Plot against U.S. had roots in Dallas
Dark Invasion: 1915: Germany’s Secret War and the Hunt for the First Terrorist Cell in America
By Howard Blum
History is all about retelling tales that need telling. In “Dark Invasion,” Howard Blum has rescued a batch of compelling ones and woven them into grim, fascinating remembrance.
How many recall Frank Holt, aka Erich Muenter? This adoptive son of Dallas was a bird as strange as Lee Harvey Oswald.
Outwardly, he was a professor of German, married to the daughter of a Dallas Methodist minister.
Behind the facade, Frank Holt was a fanatic in the clandestine service of the Imperial German government.
Over the July 4th weekend of 1915, Holt bombed the U.S. Capitol, took the train to Long Island and put two bullets into J.P. Morgan. Arrested at the scene of his attempted murder, Holt fed police tantalizing clues about his past as a Harvard professor who poisoned his wife, about hundreds of missing sticks of dynamite and about another mysterious act of espionage soon to occur.
And then Holt was dead. At first, it seemed to New York’s counterterrorism police team that an assassin had silenced him in his jail cell with two bullets in the head. But the authorities on the scene decided Holt had climbed the bars and jumped face-first to his death on the concrete floor.
Howard Blum brings Frank Holt back to life in this history of German espionage. Abteilung IIIB, as its clandestine service was called, wanted to halt U.S. support for Britain and France in the first years of World War I. German agents twice tried to inspire an invasion of Texas from Mexico. They built a bomb factory aboard a German vessel interned in Hoboken, N.J., and set fire to dozens of ships crossing the Atlantic.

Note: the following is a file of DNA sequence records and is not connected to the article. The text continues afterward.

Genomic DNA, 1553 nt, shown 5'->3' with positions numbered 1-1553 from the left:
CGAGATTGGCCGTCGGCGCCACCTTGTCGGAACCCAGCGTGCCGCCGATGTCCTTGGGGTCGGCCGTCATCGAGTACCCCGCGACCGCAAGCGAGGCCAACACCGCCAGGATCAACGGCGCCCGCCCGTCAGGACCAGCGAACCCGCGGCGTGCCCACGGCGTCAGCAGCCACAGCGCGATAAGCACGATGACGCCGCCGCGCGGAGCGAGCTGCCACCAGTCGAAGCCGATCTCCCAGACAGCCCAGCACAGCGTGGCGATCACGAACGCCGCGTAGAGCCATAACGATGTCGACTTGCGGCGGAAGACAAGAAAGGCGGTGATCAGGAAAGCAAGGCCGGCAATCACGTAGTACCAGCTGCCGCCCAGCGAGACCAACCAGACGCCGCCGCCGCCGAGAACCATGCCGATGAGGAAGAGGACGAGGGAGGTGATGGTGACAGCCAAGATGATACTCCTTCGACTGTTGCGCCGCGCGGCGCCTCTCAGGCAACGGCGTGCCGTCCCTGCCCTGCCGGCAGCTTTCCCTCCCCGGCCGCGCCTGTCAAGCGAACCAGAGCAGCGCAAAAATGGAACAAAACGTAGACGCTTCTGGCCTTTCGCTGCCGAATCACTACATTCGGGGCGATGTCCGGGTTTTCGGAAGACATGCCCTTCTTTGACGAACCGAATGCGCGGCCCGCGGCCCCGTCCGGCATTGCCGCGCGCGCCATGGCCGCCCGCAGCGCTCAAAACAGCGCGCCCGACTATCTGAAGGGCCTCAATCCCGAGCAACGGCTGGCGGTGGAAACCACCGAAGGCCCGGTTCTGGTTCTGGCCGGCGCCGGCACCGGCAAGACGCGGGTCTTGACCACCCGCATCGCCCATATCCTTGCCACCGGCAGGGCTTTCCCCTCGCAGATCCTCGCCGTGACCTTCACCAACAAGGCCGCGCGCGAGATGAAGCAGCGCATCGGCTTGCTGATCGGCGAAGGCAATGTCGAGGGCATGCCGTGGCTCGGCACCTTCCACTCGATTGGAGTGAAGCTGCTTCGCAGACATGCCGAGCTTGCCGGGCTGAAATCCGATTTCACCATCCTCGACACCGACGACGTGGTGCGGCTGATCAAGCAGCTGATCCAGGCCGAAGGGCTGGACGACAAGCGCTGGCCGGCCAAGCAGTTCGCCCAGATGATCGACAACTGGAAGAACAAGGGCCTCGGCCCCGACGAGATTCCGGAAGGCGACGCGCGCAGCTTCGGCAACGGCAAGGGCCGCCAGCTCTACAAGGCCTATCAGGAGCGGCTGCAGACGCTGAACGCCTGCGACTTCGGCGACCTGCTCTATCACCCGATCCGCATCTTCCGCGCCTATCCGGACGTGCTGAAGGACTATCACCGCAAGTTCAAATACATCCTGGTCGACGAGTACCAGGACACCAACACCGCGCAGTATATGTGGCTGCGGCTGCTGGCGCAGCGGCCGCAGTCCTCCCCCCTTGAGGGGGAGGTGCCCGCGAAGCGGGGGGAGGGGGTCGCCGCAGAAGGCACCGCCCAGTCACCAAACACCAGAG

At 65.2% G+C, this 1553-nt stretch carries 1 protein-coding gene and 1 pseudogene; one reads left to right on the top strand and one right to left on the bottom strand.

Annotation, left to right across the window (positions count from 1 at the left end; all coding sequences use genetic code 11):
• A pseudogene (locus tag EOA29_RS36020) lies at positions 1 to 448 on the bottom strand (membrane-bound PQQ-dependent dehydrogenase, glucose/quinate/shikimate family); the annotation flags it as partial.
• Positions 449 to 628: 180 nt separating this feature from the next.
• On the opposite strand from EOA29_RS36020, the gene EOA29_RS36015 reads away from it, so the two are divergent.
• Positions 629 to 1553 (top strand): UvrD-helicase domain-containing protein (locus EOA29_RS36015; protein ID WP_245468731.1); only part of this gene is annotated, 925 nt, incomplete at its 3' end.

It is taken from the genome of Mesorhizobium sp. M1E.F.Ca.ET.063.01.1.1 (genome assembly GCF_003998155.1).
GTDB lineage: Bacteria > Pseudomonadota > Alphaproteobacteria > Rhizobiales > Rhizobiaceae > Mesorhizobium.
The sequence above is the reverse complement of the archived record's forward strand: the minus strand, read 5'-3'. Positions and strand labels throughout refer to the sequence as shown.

They used anthrax and glanders, another lethal microbe, to try to unleash a plague among the millions of American horses destined for Europe. They leveled the country’s largest munitions factory on July 30, 1916. More than 50 people died in the explosions at New Jersey’s Black Tom plant.
The espionage campaign was run out of New York City, and the city’s police bomb squad, led by Capt. Tom Tunney, led the fight against it. Much of the book is told from Tunney’s perspective, and Blum had good material in Tunney’s long-forgotten memoirs.
Despite all this provocation, President Woodrow Wilson apparently did his best to ignore it. It fell to his closest adviser, “Colonel” Tom House, to deliver the evidence to the newspapers and to confront Wilson.
“Attempts will likely be made to blow up waterworks, electric lights and gas plants, subways and bridges in cities like New York,” House told the president.
Do not “oversimplify matters,” Wilson replied.
On Feb. 1, 1917, Germany declared unrestricted submarine warfare on all ships entering British, French and Italian waters. Then British intelligence intercepted a telegram from German Foreign Secretary Arthur Zimmermann to the German ambassador in Mexico proposing an alliance with Mexico and Japan in war against the United States.
Wilson went before Congress on April 2, 1917. “They filled our unsuspecting communities with vicious spies and conspirators and sought to corrupt the opinion of our people in their own behalf. ... They sought by violence to destroy our industries and arrest our commerce. ... What great nation in such circumstance would not have taken up arms?”
Congress agreed and declared war on Germany.